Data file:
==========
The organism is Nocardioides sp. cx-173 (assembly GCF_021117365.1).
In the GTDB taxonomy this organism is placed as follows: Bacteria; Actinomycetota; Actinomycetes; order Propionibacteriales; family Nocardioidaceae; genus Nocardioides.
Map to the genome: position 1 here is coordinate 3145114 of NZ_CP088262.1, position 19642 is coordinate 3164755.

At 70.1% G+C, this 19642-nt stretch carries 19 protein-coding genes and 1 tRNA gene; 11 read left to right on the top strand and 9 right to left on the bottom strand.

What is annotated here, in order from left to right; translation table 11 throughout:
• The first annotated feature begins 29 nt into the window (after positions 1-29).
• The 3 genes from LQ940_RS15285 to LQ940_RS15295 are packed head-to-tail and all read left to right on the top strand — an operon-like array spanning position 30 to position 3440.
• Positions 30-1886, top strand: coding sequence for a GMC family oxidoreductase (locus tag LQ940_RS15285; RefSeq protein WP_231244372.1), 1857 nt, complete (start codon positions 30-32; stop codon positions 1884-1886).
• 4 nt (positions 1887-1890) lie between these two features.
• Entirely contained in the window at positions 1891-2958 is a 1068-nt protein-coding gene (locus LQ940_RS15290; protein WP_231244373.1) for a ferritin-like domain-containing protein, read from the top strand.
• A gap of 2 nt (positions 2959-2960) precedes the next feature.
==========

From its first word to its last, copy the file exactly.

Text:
The organism is Nocardioides sp. cx-173 (assembly GCF_021117365.1).
In the GTDB taxonomy this organism is placed as follows: Bacteria; Actinomycetota; Actinomycetes; order Propionibacteriales; family Nocardioidaceae; genus Nocardioides.
Map to the genome: position 1 here is coordinate 3145114 of NZ_CP088262.1, position 19642 is coordinate 3164755.

At 70.1% G+C, this 19642-nt stretch carries 19 protein-coding genes and 1 tRNA gene; 11 read left to right on the top strand and 9 right to left on the bottom strand.

What is annotated here, in order from left to right; translation table 11 throughout:
• The first annotated feature begins 29 nt into the window (after positions 1-29).
• The 3 genes from LQ940_RS15285 to LQ940_RS15295 are packed head-to-tail and all read left to right on the top strand — an operon-like array spanning position 30 to position 3440.
• Positions 30-1886, top strand: coding sequence for a GMC family oxidoreductase (locus tag LQ940_RS15285; RefSeq protein WP_231244372.1), 1857 nt, complete (start codon positions 30-32; stop codon positions 1884-1886).
• 4 nt (positions 1887-1890) lie between these two features.
• Entirely contained in the window at positions 1891-2958 is a 1068-nt protein-coding gene (locus LQ940_RS15290; protein WP_231244373.1) for a ferritin-like domain-containing protein, read from the top strand.
• A gap of 2 nt (positions 2959-2960) precedes the next feature.